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Former barrister accused of telling teenager boy to self harm to rid himself of gay ‘sin’

Joseph McCormick February 9, 2017
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A former barrister has been accused of telling a teenage boy to self harm in order to rid himself of “sinful” homosexual feelings.

John Smyth, a former QC, allegedly forced then schoolboy ‘David’, who didn’t give his name in a report with the Guardian to protect his anonymity, to “do anything to give myself pain.”

He said he was driven to a “dark place” by frightening “frightening and blunt” warnings about homosexuality.

The man, now in his 50s, says he came into contact with Smyth when he was a pupil at Winchester College.

The accusations come as Andrew Watson, the bishop of Guilford, said he had been beaten by Smyth.

The former QC has been accused of violent beatings by several men who met him in their teenage years, and an investigation has been opened by Hampshire police.

Allegations were also made, according to the Guardian, back in 1982, and that they were not informed by the police despite being investigated by the Twerne Trust and Winchester College.

The latest to come forward, David, says he was part of the college’s Christian Forum, and had been a “regular visitor to [Smyth’s] house, where he offered me ‘spiritual guidance’.”

The man says the former barrister expected the boys to tell them “everything”, and that he had come out to the former QC as gay.

He says Smyth told him that “Jesus would give me the power to resist” his homosexual urges.

“Smyth responded to my anxieties with graphic descriptions of the joys of heterosexual sex and a stark warning that homosexuals could neither enter heaven nor live among the righteous on earth. It was a frightening and blunt message,” David tells the Guardian.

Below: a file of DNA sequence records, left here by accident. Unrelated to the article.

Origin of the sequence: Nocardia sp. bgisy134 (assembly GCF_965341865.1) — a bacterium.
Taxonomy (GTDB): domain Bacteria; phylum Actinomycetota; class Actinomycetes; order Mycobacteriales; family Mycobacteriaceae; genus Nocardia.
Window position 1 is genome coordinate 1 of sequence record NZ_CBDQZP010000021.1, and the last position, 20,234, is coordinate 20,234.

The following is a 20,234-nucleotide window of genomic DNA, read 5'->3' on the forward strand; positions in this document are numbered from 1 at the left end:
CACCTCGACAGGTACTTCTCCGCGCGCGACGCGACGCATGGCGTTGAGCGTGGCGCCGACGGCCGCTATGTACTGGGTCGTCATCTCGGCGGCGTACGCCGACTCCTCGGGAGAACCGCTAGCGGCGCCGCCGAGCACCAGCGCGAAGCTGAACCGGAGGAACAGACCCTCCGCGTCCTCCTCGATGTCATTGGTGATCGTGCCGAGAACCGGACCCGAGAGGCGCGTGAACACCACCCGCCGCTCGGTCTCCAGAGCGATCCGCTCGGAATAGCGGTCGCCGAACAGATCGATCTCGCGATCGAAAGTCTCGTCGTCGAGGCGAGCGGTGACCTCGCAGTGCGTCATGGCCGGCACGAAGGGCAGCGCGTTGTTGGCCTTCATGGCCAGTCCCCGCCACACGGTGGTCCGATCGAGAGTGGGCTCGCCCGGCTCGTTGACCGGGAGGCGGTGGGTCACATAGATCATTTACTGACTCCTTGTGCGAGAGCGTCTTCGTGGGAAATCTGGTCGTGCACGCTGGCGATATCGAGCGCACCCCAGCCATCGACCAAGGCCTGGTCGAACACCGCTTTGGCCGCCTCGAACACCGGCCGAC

“Smyth instructed me to pinch, squeeze or do anything to give myself pain when sinful thoughts arrived. He taught me to harm myself and his demonstrations left me bruised.

“Emotionally, I was in a dark place. I frequently spent a good portion of my ‘spiritual counselling’ sessions with Smyth in tears yet there was no let-up from Smyth. I felt isolated, unable to speak to anyone else. I became depressed and my work suffered.”

After the encounters, David says he “hit rock bottom”, and that his housemaster knew he was down, but that he did not “admit the real cause of my anxiety”.

He also accused the Church of England of still continuing the practice of “literalistic interpretations of scripture”.

“Smyth’s actions may have been at the more extreme end of the scale, but the narrowness and lack of compassion remains common in mainstream Christian fundamentalism, especially in its approach to homosexuality,” says David.

The school has responded to the accusations saying it did the best it could “in accordance with the standards of the time”.

It added: “That John Smyth went on to abuse further, reveals the inadequacy of those standards.”

David has since reported his accusations to the police.

Related topics: abuse, barrister, Church

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